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FrightFest 2019 Review - HERE COMES HELL

here comes hell review
A seance in a crumbling mansion unleashes Hell.

Review by Eric Hillis

Directed by: Jack McHenry

Starring: Tom Bailey, Maureen Bennett, Alfred Bradley, Jasper Britton, Margaret Clunie

here comes hell poster


What if Evil Dead era Sam Raimi made a 1930s Old Dark House chiller utilising the sort of video effects you most associate with '80s British TV shows like Sapphire & Steel? If that's a question you've ever asked yourself - and if you're at all interested in the type of movies that premiere at FrightFest, there's a high chance it is - then Jack McHenry provides a fun if superficial answer with his directorial debut, Here Comes Hell.

here comes hell review


The '30s saw a slew of horror and mystery movies that riffed on the Agatha Christie premise of a bunch of toffs gathered together in a crumbling mansion, where they are subjected to various terrors, often of a supernatural nature. McHenry's initial setup takes us back to that era as George (Tom Bailey), the son of an American oil baron, takes a train journey to a dinner party at the decrepit old English country manor recently purchased by his friend Victor (Charlie Webb). A fellow passenger warns George that the manor has a history of misfortune befalling its tenants over the centuries, but the American laughs it off.

[ READ MORE: FrightFest 2019 Review - A Good Woman Is Hard to Find ]

The other guests at the manor are failing tennis star Freddie (Timothy Renouf) and his lower class girlfriend Elizabeth (Jessica Webber), who is instantly targeted for snobbish mockery by Victor's catty sister Christine (Margaret Clunie).

After dinner, Victor surprises his guests with the arrival of Irish psychic Madame Bellrose (Maureen Bennett), whose subsequent seance unwittingly opens a gateway to Hell in the catacombs beneath the mansion. Don't you just hate it when that happens?

here comes hell review


Opening in the fashion of James Whale's Frankenstein with a tuxedo clad host warning viewers that those of a sensitive disposition might want to avoid the terrors that lie ahead, Here Comes Hell sets its nostalgic stall out early. It's clearly designed with a cine-and-horror-literate audience in mind, and as such, many of its laughs require a familiarity with the type of movie it's referencing.

[ READ MORE: FrightFest 2019 Review - The Furies ]

As someone who loves such creaky old thrillers, I was pleasantly amused throughout, and I was relieved that McHenry never opts for the cheap option of straying into explicit parody. This isn't a Scary Movie for '30s horror, rather it has more in common with micro-budget filmmaker Larry Blamire's loving homages to B-horrors (The Lost Skeleton of Cadavra; Dark and Stormy Night et al) - it's a love letter to movies that often weren't made with much love to begin with.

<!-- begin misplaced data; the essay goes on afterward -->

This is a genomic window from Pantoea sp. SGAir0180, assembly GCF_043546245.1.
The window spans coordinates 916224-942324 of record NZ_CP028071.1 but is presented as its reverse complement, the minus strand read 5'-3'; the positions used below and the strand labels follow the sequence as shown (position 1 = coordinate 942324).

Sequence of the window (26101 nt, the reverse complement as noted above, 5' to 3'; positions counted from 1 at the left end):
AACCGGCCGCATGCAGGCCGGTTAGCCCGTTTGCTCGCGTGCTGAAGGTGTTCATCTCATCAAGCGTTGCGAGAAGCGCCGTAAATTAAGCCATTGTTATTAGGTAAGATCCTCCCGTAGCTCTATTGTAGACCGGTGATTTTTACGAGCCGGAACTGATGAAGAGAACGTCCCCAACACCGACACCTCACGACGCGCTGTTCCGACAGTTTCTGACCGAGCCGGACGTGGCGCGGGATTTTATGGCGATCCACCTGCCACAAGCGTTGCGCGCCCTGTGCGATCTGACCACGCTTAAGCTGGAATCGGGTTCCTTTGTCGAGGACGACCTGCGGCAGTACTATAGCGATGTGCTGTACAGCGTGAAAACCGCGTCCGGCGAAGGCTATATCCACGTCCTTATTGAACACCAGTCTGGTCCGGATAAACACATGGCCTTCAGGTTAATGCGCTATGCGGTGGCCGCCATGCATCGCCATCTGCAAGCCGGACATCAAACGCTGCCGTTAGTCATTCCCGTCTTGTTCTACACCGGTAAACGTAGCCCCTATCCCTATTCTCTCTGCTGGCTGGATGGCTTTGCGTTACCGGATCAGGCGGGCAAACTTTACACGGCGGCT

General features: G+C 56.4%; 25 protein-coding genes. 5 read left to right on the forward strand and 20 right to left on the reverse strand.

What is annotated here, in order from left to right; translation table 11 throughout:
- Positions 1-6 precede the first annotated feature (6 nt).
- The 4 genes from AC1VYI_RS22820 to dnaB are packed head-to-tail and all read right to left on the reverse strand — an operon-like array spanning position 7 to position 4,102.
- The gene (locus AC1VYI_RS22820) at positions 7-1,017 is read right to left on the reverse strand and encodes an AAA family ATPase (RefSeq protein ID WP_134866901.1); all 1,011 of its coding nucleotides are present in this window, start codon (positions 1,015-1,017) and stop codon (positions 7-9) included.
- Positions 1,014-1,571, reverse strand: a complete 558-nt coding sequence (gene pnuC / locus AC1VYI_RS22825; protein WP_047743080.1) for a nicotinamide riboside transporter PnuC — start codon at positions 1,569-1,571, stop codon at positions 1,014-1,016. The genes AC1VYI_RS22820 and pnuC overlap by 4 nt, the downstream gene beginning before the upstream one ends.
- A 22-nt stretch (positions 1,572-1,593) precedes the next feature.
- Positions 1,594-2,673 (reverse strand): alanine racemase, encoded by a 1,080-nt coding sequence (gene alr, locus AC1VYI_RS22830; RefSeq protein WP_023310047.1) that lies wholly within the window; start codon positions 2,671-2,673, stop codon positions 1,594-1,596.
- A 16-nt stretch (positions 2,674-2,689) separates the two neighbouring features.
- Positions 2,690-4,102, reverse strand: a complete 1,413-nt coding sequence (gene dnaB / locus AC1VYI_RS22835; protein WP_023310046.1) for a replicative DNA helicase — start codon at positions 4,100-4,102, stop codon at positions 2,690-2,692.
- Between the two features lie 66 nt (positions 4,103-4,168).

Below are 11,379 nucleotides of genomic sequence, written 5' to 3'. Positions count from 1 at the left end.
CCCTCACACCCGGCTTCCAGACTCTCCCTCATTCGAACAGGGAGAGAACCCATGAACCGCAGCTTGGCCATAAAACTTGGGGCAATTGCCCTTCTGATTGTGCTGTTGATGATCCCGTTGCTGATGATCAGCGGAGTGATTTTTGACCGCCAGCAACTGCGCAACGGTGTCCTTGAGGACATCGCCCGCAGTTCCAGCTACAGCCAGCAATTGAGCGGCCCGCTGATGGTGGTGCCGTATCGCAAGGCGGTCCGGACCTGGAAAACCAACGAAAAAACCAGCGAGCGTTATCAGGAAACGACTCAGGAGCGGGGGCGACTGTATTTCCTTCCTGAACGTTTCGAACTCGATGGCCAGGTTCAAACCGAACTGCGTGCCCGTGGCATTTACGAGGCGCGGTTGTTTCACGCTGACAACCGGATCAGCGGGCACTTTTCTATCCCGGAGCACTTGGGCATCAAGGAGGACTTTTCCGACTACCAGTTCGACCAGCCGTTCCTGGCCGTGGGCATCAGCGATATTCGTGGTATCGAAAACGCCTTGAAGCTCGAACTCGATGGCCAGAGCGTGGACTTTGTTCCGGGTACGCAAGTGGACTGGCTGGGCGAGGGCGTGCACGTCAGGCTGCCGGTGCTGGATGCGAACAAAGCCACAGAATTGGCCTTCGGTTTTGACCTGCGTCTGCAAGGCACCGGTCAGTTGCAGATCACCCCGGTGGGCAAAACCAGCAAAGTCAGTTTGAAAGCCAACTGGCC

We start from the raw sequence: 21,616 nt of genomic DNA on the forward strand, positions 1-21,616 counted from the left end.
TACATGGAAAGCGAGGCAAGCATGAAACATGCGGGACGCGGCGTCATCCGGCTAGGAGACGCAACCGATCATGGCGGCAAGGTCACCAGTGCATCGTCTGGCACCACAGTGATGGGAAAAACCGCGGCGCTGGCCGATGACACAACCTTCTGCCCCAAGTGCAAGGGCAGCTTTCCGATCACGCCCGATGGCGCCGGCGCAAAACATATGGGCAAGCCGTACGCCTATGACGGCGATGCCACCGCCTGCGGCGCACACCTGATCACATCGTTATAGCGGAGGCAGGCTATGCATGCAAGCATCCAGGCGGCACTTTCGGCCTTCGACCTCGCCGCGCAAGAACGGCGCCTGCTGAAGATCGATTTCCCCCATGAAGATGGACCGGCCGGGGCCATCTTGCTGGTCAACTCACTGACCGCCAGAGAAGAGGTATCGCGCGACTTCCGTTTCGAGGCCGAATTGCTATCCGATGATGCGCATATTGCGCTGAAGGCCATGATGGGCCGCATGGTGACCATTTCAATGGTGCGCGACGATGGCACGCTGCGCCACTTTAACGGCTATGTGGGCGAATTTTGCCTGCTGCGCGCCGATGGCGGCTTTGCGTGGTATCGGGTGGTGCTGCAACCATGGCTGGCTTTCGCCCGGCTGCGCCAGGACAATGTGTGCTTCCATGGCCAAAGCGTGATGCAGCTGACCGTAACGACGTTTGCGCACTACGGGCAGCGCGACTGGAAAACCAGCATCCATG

here comes hell review


McHenry doesn't go the whole hog and shoot this on 35mm film, or add any fake grain or scratchy effects, which is a wise decision, as to do so would likely have proved distracting. Instead he relies on some impressively mounted shots, with cinematographer Rory McHenry (the director's brother?) adding much production value with moody lighting and fluid camerawork; and a cast who are, crucially, tuned into his wavelength. Clunie is the standout as the bitchy Margaret, delivering a deliciously camp performance that might have seen her win a role on Dynasty if this had been released in the '80s.

[ READ MORE: FrightFest 2019 Review - A Serial Killer's Guide to Life ]

Post-seance, Here Comes Hell moves away from its '30s trappings somewhat as it opts for Evil Dead style histrionics. As such, the second half is less involving, as the sardonic banter of the assembled snobs takes a backseat to the gory set-pieces. While it's fun to see '80s style splatstick transposed to a vintage monochrome setting, it does feel a little too much like the many Raimi clones we've been offered over the decades. But at a brisk 75 minutes, Here Comes Hell certainly doesn't outstay its welcome, and the brief running time and its b-movie trappings make it a suitable candidate for the bottom half of your next Friday night horror double bill.

Here Comes Hell is on Digital HD November 11th.


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